Thank God for Pope Francis
APRIL 6, 2013 BY 2 COMMENTS
If my assessment of Pope Francis is correct, then I believe that the Conclave of Cardinals could not have been other than divinely inspired.
As I reflect upon the election of the new Pope, I cannot help but believe that it was in every respect, divinely inspired. Jorge Mario Bergoglio is the perfect man for the contemporary Papacy. His concern for the poor and marginalized, his manifest love of people, and his authentic life of poverty and simplicity have already begun to restore credibility to a Church injured by scandal. Through his loving and faith-filled presence, people can see the Holy Spirit alive in the Church and they express their excitement about him openly. Virtually every homily and statement he makes includes a reference to the unconditional mercy and love of God—so central to his own spiritual life. I think the Church’s image and reality will begin to shine through this open, friendly, transparent, humble, loving presence who does not shy away from the press or the outside world.
Pope Francis brings a host of other gifts and talents along with his authentic spiritual presence. He is a true intellectual who has completed graduate work in chemistry, and has a high regard and capability for scientific inquiry. He has also done graduate studies in philosophy and doctoral studies in theology (in Germany) and is fluent in six languages (Spanish, Latin, Italian, German, French, and English). He is capable of engaging in and dialoguing with the scientific and academic worlds, and will be an outstanding leader in the intellectual evangelization efforts initiated by his predecessor, Pope Benedict XVI. This will be very important to the Church in Europe and North America which have become increasingly beleaguered by unbelief—particularly among their younger members.
Pope Francis has published ten books on spiritual conversion, political and economic philosophy in the age of globalization, and philosophy of education. This gives him a remarkably deep preparation to lead the Church in both the northern and southern hemispheres. He will be an outstanding guide in helping to resolve problems of global economic inequalities, social injustice, and violations of fundamental human rights.
He also has a firm foundation in the fundamental principles governing the culture of life and the sanctity of marriage. He has articulated well his position against abortion, contraception, and same sex parenting, all of which he believes disorient and undermine the human heart as well as world culture. For Pope Francis, culture is a dynamic spirit within society that ought to be calling us to our highest selves (self-sacrificial love reflecting the transcendent dignity and mystery in which we are created) and away from our lower selves that mire us in narcissism. I think our new Pope will present a significant challenge to the current direction of world culture, and will be a light of Christ’s truth to the world.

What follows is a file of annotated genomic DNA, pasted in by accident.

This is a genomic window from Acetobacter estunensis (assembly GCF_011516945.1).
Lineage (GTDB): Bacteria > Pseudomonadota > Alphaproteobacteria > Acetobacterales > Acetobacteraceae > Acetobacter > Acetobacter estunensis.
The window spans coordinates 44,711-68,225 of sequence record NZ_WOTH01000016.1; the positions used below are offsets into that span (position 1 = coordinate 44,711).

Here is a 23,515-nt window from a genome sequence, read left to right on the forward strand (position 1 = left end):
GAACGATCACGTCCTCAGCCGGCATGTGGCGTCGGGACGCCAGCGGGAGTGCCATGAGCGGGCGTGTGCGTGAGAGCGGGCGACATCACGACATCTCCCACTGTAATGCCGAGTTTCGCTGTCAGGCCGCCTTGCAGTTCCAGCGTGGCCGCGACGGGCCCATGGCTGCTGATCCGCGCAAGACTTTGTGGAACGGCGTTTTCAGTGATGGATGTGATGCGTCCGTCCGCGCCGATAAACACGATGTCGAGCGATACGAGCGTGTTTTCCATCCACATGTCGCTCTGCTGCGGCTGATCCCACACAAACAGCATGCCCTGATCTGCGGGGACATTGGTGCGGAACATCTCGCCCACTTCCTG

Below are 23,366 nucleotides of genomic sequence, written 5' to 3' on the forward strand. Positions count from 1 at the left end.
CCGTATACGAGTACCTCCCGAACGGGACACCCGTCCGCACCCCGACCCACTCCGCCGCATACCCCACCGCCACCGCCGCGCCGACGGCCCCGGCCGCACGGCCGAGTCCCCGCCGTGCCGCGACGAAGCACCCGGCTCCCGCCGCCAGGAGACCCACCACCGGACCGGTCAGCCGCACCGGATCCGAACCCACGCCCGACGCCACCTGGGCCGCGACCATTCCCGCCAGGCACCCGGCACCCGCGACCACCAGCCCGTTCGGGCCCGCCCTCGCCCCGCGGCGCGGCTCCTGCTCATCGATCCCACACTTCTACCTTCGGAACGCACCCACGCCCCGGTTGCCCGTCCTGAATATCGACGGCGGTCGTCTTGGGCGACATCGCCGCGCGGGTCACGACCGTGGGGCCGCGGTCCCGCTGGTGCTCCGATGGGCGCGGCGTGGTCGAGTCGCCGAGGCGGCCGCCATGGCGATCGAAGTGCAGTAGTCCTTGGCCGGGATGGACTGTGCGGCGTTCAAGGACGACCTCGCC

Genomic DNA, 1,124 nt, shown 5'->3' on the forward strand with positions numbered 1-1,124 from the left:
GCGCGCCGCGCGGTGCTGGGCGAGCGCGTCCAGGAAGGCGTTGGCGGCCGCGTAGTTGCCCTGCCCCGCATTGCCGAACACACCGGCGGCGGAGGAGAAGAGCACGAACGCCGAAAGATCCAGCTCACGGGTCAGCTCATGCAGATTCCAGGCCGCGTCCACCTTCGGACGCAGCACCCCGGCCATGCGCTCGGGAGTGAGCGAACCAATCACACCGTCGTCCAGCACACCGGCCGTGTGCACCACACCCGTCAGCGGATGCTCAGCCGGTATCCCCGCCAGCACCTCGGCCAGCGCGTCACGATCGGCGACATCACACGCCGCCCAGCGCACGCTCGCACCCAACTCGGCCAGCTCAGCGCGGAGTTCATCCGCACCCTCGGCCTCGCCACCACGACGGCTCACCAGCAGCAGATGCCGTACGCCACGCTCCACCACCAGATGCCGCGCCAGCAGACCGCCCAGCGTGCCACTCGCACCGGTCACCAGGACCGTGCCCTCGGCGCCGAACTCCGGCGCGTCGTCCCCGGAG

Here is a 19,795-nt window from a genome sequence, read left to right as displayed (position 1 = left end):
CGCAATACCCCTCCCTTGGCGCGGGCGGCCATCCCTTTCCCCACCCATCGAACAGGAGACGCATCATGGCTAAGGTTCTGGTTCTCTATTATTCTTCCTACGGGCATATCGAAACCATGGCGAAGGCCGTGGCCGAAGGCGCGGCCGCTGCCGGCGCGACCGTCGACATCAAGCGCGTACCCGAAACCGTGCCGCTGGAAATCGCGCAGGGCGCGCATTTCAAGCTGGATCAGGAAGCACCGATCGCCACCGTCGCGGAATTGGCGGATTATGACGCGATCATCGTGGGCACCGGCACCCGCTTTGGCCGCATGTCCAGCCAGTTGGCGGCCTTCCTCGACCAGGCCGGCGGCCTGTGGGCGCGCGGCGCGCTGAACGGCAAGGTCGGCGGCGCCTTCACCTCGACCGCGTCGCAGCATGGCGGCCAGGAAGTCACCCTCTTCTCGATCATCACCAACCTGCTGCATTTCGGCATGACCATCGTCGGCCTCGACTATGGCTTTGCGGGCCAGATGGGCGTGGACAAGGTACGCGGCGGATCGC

Pope Francis has more than an abundance of administrative experience. He became Provincial Superior of the Jesuits in Argentina only five years after his ordination, and was Superior of the major seminary for many years after that. He has been Archbishop of Argentina for fifteen years, and has held many different leadership positions within the College of Cardinals and the international community of Bishops. He not only has vast administrative experience; but is also capable of using it wisely and strongly. He is not afraid to challenge or confront Church or secular leaders when he believes that improvements need to be made. It has been widely commented that the Roman Curia is in serious need of reorganization, and that some of the fiefdoms and bureaucratic centers need both realignment and “fresh minds.” Pope Francis seems to have the unique combination of deep respect and love for his colleagues as well as the “no nonsense approach to leadership” that will be indispensable for one of the most important tasks of his Papacy.
All this—and an Argentinian Jesuit besides!! I do not think we can underestimate the importance of having a Pope from Latin America (where 50 percent of the world’s Catholics reside) and who is also from the Southern Hemisphere which represents a part of the world in which the Catholic Church is growing at a very rapid rate. Furthermore, I see Pope Francis’ Jesuit background as a great strength. He brings to the papacy a deeply appropriated Ignatian contemplative spirit, a deep love of the Church (inspired by St. Ignatius in the Spiritual Exercises), a life authentically committed to the preferential option for the poor, and a love of intellectual repartee (which he has no doubt contended with at the Jesuit dinner table for decades). I think this makes him deeply spiritual, flexible, pastorally engaging, intellectual, and in some senses, fearless.
If my assessment of Pope Francis is correct, then I believe that the Conclave of Cardinals could not have been other than divinely inspired. The gifts that this extraordinary man brings to the Church will be indispensable to its future—both within and outside of it. Both Catholics and non-Catholics would be well-advised to pray for his long life and his continued inspiration by the Holy Spirit.